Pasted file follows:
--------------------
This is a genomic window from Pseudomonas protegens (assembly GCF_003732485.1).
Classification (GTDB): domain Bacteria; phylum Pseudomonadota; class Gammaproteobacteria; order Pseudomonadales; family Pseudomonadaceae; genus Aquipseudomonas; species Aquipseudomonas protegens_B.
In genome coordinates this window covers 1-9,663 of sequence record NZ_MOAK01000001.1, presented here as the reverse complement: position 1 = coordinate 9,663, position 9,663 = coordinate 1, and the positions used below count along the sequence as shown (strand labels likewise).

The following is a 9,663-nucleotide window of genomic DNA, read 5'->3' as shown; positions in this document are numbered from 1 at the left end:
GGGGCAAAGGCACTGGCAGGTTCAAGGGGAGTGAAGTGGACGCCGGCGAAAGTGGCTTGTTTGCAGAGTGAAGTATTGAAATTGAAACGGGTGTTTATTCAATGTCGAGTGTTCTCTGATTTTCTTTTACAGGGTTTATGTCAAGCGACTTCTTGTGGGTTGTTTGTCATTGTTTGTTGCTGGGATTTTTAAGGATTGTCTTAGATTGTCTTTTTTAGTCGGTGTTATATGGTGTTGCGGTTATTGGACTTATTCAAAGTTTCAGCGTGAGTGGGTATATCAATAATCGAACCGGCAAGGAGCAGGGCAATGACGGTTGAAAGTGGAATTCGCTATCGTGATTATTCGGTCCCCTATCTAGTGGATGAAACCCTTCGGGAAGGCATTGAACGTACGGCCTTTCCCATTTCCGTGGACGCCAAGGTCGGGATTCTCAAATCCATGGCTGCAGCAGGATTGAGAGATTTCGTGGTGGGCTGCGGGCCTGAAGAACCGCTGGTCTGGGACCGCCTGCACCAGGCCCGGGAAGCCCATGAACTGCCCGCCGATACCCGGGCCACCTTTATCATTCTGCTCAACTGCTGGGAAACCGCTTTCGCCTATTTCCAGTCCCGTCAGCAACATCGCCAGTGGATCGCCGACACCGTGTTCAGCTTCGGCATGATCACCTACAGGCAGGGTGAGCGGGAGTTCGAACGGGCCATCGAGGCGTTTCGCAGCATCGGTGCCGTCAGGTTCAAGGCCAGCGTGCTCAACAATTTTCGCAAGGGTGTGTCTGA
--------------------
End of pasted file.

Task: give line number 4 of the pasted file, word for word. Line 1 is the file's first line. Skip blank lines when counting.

The following is a 9,663-nucleotide window of genomic DNA, read 5'->3' as shown; positions in this document are numbered from 1 at the left end: